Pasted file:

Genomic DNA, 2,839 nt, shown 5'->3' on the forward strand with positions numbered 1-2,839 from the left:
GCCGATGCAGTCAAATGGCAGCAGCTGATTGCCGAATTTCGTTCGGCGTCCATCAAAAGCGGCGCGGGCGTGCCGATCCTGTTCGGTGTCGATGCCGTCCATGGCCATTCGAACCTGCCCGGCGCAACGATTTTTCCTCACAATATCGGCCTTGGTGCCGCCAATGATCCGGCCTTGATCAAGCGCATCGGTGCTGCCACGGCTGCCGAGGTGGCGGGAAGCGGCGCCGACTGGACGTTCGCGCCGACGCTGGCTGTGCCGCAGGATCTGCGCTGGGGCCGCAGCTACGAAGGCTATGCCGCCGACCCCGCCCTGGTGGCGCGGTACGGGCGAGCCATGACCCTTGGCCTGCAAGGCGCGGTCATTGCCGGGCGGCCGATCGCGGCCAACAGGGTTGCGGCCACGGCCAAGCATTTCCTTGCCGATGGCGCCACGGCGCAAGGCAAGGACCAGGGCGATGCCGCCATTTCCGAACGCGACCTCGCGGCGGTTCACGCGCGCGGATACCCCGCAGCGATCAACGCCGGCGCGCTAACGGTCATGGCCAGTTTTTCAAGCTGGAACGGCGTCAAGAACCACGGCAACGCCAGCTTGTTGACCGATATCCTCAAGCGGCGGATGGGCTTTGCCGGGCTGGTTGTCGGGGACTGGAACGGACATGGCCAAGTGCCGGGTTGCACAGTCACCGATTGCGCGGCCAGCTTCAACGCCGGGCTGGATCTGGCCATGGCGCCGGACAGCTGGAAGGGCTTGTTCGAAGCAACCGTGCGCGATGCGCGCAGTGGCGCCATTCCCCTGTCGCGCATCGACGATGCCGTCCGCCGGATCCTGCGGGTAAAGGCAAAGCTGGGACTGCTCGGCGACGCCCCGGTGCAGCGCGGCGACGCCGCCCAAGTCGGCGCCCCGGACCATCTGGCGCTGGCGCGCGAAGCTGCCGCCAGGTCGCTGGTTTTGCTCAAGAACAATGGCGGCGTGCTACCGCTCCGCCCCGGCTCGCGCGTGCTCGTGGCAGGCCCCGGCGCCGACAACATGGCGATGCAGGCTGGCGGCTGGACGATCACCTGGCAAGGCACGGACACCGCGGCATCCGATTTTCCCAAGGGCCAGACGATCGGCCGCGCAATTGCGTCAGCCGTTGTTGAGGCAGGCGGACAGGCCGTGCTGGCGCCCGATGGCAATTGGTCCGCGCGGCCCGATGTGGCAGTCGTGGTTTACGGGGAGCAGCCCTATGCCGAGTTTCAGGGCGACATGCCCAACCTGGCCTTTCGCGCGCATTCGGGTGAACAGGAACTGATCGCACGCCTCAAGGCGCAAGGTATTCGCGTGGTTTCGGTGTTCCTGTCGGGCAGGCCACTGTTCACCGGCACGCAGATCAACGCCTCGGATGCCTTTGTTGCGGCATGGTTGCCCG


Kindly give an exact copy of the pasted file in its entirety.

Genomic DNA, 2,839 nt, shown 5'->3' on the forward strand with positions numbered 1-2,839 from the left:
GCCGATGCAGTCAAATGGCAGCAGCTGATTGCCGAATTTCGTTCGGCGTCCATCAAAAGCGGCGCGGGCGTGCCGATCCTGTTCGGTGTCGATGCCGTCCATGGCCATTCGAACCTGCCCGGCGCAACGATTTTTCCTCACAATATCGGCCTTGGTGCCGCCAATGATCCGGCCTTGATCAAGCGCATCGGTGCTGCCACGGCTGCCGAGGTGGCGGGAAGCGGCGCCGACTGGACGTTCGCGCCGACGCTGGCTGTGCCGCAGGATCTGCGCTGGGGCCGCAGCTACGAAGGCTATGCCGCCGACCCCGCCCTGGTGGCGCGGTACGGGCGAGCCATGACCCTTGGCCTGCAAGGCGCGGTCATTGCCGGGCGGCCGATCGCGGCCAACAGGGTTGCGGCCACGGCCAAGCATTTCCTTGCCGATGGCGCCACGGCGCAAGGCAAGGACCAGGGCGATGCCGCCATTTCCGAACGCGACCTCGCGGCGGTTCACGCGCGCGGATACCCCGCAGCGATCAACGCCGGCGCGCTAACGGTCATGGCCAGTTTTTCAAGCTGGAACGGCGTCAAGAACCACGGCAACGCCAGCTTGTTGACCGATATCCTCAAGCGGCGGATGGGCTTTGCCGGGCTGGTTGTCGGGGACTGGAACGGACATGGCCAAGTGCCGGGTTGCACAGTCACCGATTGCGCGGCCAGCTTCAACGCCGGGCTGGATCTGGCCATGGCGCCGGACAGCTGGAAGGGCTTGTTCGAAGCAACCGTGCGCGATGCGCGCAGTGGCGCCATTCCCCTGTCGCGCATCGACGATGCCGTCCGCCGGATCCTGCGGGTAAAGGCAAAGCTGGGACTGCTCGGCGACGCCCCGGTGCAGCGCGGCGACGCCGCCCAAGTCGGCGCCCCGGACCATCTGGCGCTGGCGCGCGAAGCTGCCGCCAGGTCGCTGGTTTTGCTCAAGAACAATGGCGGCGTGCTACCGCTCCGCCCCGGCTCGCGCGTGCTCGTGGCAGGCCCCGGCGCCGACAACATGGCGATGCAGGCTGGCGGCTGGACGATCACCTGGCAAGGCACGGACACCGCGGCATCCGATTTTCCCAAGGGCCAGACGATCGGCCGCGCAATTGCGTCAGCCGTTGTTGAGGCAGGCGGACAGGCCGTGCTGGCGCCCGATGGCAATTGGTCCGCGCGGCCCGATGTGGCAGTCGTGGTTTACGGGGAGCAGCCCTATGCCGAGTTTCAGGGCGACATGCCCAACCTGGCCTTTCGCGCGCATTCGGGTGAACAGGAACTGATCGCACGCCTCAAGGCGCAAGGTATTCGCGTGGTTTCGGTGTTCCTGTCGGGCAGGCCACTGTTCACCGGCACGCAGATCAACGCCTCGGATGCCTTTGTTGCGGCATGGTTGCCCG